Beef Tacos
Start to finish: 30 minutes
Makes 4-6 servings

1 lb lean ground beef
1 Tbsp corn starch
1 Tbsp onion flakes
1 tsp garlic salt
1 tsp cumin
1 tsp paprika
1 tsp chili powder
1/4 tsp salt
1/4 tsp cayenne pepper
3/4 cup water
1 box Old El Paso Taco shells
lettuce, cheddar, and salsa for topping

Brown one pound of ground beef in a large skillet that has been put over medium-high heat.  While the meat is browning, mix all the spices in a small bowl and chop your lettuce into strips.

When the meat is browned, drain the excess fat through a colander.

Return the meat to the pan and add the water and seasoning.  Stir until everything is intermixed.  

Bring the mixture to a boil and it should thicken into a meaty sauce rather quickly, couple minutes tops.

That's it!  Throw in some refried beans and some chips and salsa, and dinner is READY!  

A note on taco shells.  Did you know that it is possible to consume whole grain corn?  Yes, corn, like wheat, is considered a whole grain when the whole kernel is used.  For more information on how this works and what to look for, see this lovely post from one of my favorite blogs, 100 Days of Real Food.  

In the meantime, allow me to recommend Old El Paso Taco Shells, which among its four ingredients, includes ground whole kernel corn.

I hope you enjoy your simple taco dinner!  I know I did.

Monday, September 5, 2011

Whole Wheat Pumpkin Muffins

 I know I have been clamoring over summer for a while now, but my true love is fall.  Cool days, warm flavors, hearty food.  That is fall to me.  My husband will tell you that I have been dying for a bowl of soup since July, though everytime I have deemed it seasonally inappropriate.  But now it's September, which means two things: I can finally pull out my fall decorations (my house gets kind of lonely between 4th of July and Labor Day) and I can start putting pumpkin puree in just about anything I see fit.

These muffins have a whole wheat twist to the version I have made in previous years.  I got the original recipe from Ellie Krieger.  She had already lightened them up quite a bit but I took them one step further.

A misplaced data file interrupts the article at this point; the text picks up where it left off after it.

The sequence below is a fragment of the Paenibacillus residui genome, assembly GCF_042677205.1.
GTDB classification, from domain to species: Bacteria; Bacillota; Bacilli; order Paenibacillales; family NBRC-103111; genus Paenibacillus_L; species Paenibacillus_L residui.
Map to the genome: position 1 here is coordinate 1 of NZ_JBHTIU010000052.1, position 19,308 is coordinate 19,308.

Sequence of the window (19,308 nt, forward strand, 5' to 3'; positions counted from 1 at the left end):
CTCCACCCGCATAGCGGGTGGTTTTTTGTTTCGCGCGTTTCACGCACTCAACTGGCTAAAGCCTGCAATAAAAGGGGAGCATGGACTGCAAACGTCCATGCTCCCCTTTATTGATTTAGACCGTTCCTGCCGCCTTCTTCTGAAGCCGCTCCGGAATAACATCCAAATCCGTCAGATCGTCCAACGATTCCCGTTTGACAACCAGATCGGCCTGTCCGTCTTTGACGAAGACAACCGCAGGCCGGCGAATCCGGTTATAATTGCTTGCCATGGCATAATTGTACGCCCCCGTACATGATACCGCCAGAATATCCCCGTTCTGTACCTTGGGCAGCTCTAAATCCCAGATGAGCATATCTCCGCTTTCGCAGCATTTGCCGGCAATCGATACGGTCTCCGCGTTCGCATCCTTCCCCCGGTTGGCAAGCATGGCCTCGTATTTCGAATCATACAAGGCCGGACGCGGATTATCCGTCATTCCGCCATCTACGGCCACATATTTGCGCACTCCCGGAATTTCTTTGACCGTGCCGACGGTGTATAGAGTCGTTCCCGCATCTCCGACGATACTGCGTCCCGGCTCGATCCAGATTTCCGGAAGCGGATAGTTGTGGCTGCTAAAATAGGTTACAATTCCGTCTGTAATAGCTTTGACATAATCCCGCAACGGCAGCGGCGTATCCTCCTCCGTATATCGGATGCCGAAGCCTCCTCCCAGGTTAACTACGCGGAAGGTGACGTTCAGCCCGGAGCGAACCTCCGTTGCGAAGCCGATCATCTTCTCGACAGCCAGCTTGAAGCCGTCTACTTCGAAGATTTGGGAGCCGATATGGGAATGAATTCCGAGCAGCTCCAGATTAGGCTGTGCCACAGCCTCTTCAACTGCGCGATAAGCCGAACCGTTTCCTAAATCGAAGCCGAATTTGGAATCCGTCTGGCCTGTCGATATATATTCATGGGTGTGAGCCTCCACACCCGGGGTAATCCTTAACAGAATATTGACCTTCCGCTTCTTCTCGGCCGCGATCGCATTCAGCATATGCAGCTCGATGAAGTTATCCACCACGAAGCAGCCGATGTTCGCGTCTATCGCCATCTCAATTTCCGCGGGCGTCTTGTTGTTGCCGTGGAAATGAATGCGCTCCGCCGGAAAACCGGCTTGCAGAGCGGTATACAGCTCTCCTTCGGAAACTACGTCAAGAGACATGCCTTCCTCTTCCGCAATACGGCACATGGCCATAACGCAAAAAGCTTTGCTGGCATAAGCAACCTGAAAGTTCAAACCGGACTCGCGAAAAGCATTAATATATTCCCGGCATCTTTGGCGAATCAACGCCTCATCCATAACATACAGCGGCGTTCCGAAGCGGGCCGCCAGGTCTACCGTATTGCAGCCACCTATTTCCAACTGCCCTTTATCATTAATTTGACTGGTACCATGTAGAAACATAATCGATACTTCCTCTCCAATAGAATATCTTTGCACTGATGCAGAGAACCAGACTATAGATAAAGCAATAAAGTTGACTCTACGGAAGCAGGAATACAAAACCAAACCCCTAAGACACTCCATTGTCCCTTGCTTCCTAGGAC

Whole Wheat Pumpkin Muffins
Makes 12 muffins
Start to finish: 45 minutes

1 cup whole wheat flour
1 cup whole wheat pastry flour
1 tsp baking soda
1/2 tsp salt
1 tsp cinnamon
2 tsp Pumpkin Pie Spice
1/2 tsp nutmeg
1/2 cup packed brown sugar
3 Tbsp molasses
1/4 cup canola oil
2 large eggs
1 cup canned pumpkin puree
1 teaspoon vanilla extract
3/4 cup buttermilk (or 3/4 cup milk with 2 tsp lemon juice)

Preheat your oven to 400 degrees.

Whisk together the dry team: flours, spices, baking soda, and salt in a small bowl.  You're probably thinking to yourself, wow, that's a lot of spices!  Way more than what the recipe would normally call for.  I don't know about you, but with the exception of pumpkin pie, I find that pumpkin-things often lack that pumpkin flavor.  And seeing as pumpkin really has no flavor, it's the spices that often lead us with more to be desired.  So, I kicked it up significantly.  It's pretty much impossible to overdo it with cinnamon, nutmeg, and pumpkin pie blend when you are making pumpkin anything, so have no fear.

In another bowl, whisk together the wet team, starting with molasses and sugar.  When those are mixed together, add the oil and one egg.  Then add the pumpkin, vanilla, and the second egg.

Whisk the flour mixture into the wet mixture in two batches, alternating with the buttermilk.

Spray your muffin pan with cooking spray.  Remember these are muffins, not cupcakes, so those cupcake liners you pulled out can go back in the cupboard.

Pour the batter into the muffin tins.  The tins will be pretty full but that's ok.  You'll just get bigger muffins.

Bake these for 20-25 minutes, or until a toothpick comes out clean.

Pop them out of the tin and let them cool on a rack.